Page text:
The government severely limited the authority of the sultan, so Mehmet was largely a ceremonial figure. 

Mehmet was sixty-four years old and had spent the previous forty-eight years in the Cage – which in his case was a luxurious apartment in Dolmabah棠Palace.  Once he became sultan he moved into the sultan’s apartments in Dolmabah棬 which once again became the main imperial residence.  The government severely limited the authority of the sultan, so Mehmet was largely a ceremonial figure.  His budget was drastically reduced and soon Dolmabah棠and the other imperial palaces began to look dilapidated.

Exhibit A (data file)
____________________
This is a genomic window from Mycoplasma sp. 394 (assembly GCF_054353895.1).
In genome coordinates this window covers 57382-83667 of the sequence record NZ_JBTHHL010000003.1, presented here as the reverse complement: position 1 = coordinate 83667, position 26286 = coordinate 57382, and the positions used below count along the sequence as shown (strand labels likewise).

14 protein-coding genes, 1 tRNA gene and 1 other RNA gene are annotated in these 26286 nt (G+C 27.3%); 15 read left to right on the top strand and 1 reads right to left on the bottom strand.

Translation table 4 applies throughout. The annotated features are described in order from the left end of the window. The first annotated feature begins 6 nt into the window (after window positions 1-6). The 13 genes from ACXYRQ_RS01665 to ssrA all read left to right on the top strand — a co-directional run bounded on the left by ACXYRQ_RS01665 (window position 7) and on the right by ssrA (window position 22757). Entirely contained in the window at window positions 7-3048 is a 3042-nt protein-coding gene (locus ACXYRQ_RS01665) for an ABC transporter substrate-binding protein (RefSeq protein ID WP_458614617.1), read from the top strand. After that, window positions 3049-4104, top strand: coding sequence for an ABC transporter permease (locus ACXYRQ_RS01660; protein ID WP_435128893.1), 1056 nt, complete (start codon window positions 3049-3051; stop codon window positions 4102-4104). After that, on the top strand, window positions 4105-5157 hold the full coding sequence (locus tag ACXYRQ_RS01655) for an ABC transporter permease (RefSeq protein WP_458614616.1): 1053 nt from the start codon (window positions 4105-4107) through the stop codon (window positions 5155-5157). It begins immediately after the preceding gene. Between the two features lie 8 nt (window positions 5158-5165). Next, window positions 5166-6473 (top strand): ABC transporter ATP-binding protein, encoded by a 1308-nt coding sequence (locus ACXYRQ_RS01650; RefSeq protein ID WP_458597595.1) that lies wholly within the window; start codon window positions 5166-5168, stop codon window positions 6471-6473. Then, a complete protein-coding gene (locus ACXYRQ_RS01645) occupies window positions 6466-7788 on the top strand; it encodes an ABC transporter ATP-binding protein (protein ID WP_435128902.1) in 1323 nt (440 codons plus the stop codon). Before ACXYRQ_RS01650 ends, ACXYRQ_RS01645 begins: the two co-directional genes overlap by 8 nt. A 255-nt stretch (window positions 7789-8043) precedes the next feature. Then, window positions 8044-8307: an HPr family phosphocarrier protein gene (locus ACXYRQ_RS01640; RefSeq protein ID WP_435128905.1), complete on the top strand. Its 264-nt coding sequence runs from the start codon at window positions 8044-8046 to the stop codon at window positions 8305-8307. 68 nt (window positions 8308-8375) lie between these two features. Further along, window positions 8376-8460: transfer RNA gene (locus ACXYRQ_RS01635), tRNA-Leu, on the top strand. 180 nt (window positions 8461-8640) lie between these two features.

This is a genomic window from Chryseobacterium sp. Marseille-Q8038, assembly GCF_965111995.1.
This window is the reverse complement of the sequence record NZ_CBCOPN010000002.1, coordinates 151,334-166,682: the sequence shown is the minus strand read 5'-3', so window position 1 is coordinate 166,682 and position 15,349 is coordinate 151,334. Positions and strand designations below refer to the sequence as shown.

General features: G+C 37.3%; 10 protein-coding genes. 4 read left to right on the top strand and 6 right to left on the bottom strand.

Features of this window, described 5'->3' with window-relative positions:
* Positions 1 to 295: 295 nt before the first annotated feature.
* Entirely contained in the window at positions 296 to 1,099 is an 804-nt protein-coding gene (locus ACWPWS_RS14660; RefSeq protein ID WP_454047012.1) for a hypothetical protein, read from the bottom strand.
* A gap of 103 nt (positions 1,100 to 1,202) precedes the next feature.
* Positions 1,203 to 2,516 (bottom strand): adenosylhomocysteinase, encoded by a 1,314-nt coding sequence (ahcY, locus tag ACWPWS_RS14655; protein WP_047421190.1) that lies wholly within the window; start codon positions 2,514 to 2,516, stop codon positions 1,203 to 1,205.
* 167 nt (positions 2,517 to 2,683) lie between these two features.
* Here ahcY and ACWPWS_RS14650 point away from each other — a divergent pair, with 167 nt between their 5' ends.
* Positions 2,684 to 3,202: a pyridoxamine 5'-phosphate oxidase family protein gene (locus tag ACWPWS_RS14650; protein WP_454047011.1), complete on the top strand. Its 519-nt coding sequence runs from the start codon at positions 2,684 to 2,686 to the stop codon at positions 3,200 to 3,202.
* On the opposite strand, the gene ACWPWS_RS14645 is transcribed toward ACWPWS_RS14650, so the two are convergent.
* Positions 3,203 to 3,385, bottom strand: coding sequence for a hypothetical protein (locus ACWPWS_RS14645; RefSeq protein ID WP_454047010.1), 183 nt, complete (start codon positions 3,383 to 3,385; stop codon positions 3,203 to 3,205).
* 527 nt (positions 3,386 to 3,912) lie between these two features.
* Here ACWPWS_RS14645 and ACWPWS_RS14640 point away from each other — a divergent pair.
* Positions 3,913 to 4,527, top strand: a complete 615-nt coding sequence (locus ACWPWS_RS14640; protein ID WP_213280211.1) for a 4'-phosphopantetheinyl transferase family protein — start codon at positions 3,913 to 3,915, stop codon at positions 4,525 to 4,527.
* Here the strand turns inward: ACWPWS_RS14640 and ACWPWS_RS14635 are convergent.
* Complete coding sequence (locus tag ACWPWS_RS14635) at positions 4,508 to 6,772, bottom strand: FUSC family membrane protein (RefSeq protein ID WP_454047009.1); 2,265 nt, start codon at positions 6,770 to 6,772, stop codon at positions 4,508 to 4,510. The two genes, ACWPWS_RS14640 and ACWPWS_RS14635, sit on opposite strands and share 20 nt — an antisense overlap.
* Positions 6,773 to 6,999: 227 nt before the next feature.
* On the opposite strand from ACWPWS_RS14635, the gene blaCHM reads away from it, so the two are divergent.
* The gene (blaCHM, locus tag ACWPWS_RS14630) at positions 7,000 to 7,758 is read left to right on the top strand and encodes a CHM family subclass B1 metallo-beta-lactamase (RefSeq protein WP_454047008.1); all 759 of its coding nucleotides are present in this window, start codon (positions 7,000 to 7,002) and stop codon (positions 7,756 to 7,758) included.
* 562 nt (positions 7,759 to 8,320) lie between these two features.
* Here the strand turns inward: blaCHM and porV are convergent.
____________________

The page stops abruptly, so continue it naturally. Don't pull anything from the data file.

The Ottoman Empire went to war with Italy in 1911, followed by the two Balkan wars of 1912 – 1913.  The CUP had by then taken control of the Ottoman government under the triumvirate of Talat, Cemal and Enver who, in the autumn of 1914 brought Turkey into the First World War on the side of Germany.  This proved fatal to the Empire which four years later went down in defeat with Germany.

By this time the sultan was becoming frail and his only comment on the effect that the Great War had upon his life as sultan was “The Palace excelled in two things, prayer and food; both have gone off.”

In the early summer of 1918 he moved to Yildiz Palace as was his custom during the summer months.  He died there of heart failure on 3 July 1918 and the next day was buried at Eyüp – the last of the imperial Ottoman sultans to be interred in his own country.  He was succeeded by his younger brother, Mehmet VI Vahidettin, the last surviving son of Abdül Mecit.

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